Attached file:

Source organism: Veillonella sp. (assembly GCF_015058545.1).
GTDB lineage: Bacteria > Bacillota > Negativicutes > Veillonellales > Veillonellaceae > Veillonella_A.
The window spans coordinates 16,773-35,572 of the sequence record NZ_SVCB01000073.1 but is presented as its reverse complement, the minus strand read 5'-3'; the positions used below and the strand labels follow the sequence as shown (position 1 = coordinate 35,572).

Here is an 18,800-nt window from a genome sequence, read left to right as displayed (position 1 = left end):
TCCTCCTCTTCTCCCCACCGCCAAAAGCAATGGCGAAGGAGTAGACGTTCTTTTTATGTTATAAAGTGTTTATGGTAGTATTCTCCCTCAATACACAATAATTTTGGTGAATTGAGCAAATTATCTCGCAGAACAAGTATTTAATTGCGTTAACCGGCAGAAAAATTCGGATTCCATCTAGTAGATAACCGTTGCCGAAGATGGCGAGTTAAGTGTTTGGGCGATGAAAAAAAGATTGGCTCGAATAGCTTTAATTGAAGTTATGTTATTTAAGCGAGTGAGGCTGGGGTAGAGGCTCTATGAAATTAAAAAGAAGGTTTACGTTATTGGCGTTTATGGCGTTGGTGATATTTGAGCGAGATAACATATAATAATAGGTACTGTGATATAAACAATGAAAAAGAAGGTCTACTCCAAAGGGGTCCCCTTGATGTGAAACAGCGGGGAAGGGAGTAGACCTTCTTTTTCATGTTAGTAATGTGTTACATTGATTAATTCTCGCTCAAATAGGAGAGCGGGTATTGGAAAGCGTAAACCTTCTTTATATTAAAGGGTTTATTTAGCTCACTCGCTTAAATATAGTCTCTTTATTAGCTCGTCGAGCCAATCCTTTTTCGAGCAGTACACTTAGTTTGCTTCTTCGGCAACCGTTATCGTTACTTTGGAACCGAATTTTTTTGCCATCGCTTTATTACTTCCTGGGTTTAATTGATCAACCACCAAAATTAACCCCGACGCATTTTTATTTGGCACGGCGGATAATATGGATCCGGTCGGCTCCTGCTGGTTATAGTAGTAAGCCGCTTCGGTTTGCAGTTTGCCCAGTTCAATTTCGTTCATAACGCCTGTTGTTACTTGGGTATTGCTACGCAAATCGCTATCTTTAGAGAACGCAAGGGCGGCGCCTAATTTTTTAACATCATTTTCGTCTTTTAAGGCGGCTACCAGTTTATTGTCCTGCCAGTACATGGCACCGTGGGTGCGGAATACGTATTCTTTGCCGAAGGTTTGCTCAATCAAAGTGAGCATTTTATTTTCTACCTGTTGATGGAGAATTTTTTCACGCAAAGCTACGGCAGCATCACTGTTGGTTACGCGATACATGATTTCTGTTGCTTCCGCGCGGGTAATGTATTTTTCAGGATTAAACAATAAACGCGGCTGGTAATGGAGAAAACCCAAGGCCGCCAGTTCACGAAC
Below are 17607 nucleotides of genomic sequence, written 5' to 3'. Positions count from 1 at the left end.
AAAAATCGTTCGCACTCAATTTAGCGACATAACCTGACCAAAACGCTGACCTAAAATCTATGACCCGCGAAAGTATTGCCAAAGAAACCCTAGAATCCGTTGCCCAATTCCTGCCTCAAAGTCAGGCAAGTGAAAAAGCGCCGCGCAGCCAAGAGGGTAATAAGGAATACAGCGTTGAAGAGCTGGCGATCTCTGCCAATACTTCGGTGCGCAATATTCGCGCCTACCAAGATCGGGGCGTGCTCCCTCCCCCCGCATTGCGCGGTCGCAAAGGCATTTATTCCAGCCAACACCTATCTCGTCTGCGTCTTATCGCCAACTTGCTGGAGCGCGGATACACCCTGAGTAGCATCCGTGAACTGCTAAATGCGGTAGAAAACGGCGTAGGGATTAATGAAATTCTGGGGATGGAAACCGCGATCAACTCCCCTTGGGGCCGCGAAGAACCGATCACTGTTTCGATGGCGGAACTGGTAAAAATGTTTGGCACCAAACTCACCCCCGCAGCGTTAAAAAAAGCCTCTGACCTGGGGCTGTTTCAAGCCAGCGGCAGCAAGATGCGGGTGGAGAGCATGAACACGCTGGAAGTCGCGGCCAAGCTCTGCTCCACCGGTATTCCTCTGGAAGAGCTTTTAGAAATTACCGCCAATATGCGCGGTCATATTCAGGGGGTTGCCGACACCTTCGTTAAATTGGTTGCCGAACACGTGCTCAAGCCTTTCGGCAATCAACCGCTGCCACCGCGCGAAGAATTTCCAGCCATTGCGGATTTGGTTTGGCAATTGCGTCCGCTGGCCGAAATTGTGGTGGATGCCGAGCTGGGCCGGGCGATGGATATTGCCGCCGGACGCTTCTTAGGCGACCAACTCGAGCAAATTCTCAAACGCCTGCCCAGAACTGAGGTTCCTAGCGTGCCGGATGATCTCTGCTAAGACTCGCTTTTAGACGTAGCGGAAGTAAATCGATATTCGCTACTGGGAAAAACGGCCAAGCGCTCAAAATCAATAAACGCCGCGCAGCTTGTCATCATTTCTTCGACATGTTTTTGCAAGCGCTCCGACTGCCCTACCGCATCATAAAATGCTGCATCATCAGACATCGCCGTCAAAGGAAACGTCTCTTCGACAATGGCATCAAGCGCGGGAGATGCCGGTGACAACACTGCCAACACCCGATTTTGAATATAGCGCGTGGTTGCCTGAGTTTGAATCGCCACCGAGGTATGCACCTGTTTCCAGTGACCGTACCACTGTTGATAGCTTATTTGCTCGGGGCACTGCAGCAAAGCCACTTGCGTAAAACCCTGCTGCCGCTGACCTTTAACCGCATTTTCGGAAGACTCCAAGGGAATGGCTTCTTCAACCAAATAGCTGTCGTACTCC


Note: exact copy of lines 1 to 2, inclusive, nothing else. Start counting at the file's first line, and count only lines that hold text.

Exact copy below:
Source organism: Veillonella sp. (assembly GCF_015058545.1).
GTDB lineage: Bacteria > Bacillota > Negativicutes > Veillonellales > Veillonellaceae > Veillonella_A.